Trigonometry (11th Edition) Clone

Published by Pearson
ISBN 10: 978-0-13-421743-7
ISBN 13: 978-0-13421-743-7

Chapter 5 - Trigonometric Identities - Section 5.2 Verifying Trigonometric Identities - 5.2 Exercises - Page 210: 101b


$I$ reaches its maximum value as $\cos^2\theta$ reaches its maximum value, which is $1$. At $\theta=0$, $\cos^2\theta=1$, so at $\theta=0$, $I$ reaches its maximum value.

Work Step by Step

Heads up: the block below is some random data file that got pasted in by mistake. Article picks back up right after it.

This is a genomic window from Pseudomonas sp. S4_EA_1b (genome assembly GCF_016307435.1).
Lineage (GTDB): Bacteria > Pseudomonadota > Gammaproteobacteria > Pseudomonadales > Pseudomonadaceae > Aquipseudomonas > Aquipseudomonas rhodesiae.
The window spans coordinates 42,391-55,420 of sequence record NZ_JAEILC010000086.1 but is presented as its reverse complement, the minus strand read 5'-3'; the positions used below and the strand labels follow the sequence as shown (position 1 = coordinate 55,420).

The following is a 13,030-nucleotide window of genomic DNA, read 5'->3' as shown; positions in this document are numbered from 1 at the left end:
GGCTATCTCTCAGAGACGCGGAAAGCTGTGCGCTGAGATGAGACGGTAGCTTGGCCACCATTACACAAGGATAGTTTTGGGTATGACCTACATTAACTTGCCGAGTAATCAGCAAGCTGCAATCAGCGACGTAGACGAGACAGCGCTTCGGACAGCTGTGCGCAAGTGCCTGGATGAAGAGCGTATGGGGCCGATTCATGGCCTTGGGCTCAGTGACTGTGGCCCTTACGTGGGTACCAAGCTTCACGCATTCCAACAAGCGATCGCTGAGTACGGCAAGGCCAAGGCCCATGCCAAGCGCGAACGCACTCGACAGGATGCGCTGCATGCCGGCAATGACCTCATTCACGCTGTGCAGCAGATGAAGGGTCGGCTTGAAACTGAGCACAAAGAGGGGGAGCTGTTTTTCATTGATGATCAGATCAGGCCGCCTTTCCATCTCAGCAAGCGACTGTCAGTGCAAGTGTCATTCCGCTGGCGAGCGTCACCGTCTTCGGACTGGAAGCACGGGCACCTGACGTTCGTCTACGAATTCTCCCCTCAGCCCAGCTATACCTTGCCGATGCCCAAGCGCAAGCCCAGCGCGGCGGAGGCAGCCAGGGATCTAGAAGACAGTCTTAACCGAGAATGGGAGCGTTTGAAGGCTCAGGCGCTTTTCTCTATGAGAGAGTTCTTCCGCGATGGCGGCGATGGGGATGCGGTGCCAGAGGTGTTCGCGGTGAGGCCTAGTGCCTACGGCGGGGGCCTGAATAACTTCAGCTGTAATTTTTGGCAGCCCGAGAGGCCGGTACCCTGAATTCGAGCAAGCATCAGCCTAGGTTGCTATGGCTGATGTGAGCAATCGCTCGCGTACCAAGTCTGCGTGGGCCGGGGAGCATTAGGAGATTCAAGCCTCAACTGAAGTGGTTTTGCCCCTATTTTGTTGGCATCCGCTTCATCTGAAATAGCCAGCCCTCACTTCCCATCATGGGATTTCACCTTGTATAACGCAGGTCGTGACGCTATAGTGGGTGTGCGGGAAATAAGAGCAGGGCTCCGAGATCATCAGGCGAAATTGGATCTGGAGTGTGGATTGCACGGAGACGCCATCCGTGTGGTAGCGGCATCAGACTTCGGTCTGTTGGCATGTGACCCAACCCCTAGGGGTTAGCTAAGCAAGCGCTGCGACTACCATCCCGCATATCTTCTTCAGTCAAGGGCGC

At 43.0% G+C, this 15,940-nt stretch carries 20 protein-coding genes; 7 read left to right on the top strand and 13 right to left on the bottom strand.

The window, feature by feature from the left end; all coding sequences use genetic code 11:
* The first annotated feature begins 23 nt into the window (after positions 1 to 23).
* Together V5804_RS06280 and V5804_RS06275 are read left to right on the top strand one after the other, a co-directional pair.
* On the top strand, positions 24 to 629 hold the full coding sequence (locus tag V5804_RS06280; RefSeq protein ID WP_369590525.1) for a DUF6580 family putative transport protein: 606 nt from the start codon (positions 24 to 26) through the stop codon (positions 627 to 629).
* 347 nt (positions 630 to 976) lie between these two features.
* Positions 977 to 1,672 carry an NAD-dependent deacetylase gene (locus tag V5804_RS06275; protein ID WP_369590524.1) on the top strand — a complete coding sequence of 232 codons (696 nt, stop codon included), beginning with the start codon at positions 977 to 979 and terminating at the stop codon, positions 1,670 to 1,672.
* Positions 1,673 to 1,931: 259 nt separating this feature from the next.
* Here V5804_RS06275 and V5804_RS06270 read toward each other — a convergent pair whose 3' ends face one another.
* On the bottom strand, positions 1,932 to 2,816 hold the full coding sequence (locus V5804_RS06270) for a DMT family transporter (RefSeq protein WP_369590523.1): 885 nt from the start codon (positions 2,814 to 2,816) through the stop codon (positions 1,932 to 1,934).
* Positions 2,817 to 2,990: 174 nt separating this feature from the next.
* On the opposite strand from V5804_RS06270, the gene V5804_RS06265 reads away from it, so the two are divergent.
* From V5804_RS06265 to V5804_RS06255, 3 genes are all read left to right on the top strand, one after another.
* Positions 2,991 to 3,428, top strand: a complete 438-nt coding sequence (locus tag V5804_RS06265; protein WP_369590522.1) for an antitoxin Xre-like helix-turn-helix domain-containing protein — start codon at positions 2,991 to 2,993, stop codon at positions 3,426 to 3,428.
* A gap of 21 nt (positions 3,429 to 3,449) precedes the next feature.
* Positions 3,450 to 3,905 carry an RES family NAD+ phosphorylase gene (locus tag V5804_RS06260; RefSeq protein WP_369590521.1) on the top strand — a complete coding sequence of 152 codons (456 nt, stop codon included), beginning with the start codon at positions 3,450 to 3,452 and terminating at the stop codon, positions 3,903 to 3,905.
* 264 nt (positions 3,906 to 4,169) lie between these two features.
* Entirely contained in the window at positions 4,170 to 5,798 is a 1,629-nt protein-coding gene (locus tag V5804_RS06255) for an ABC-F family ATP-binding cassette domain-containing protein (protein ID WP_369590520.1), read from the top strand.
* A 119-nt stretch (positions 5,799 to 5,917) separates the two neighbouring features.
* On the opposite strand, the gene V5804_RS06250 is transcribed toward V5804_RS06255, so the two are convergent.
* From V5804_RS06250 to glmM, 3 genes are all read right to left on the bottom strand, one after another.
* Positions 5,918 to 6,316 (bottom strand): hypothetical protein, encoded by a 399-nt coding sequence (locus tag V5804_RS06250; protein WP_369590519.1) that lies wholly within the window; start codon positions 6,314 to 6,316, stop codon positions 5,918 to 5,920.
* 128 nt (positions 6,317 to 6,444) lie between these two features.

$$I=k\cos^2\theta$$ From the formula of Lambert's Law, we see that $I$ would reach its maximum value when $k\cos^2\theta$ also reaches its maximum value. However, since $k$ is a constant and as a result, does not change its value, the maximum value of $k\cos^2\theta$ happens at the maximum value of $\cos^2\theta$. Overall, the maximum value of $I$ occurs when $\cos^2\theta$ reaches its maximum value. We remember that the range of $\cos\theta$ is $[-1,1]$. In other words, $$-1\le\cos\theta\le1$$ That means, $$0\le\cos^2\theta\le1$$ Therefore, the maximum value of $\cos^2\theta$ is $1$. We find that as $\theta=0$, $\cos^2\theta=1$, which is the maximum value of $\cos^2\theta$, meaning also the maximum value of $I$ has been reached. Therefore, the maximum value of $I$ occurs when $\theta=0$.
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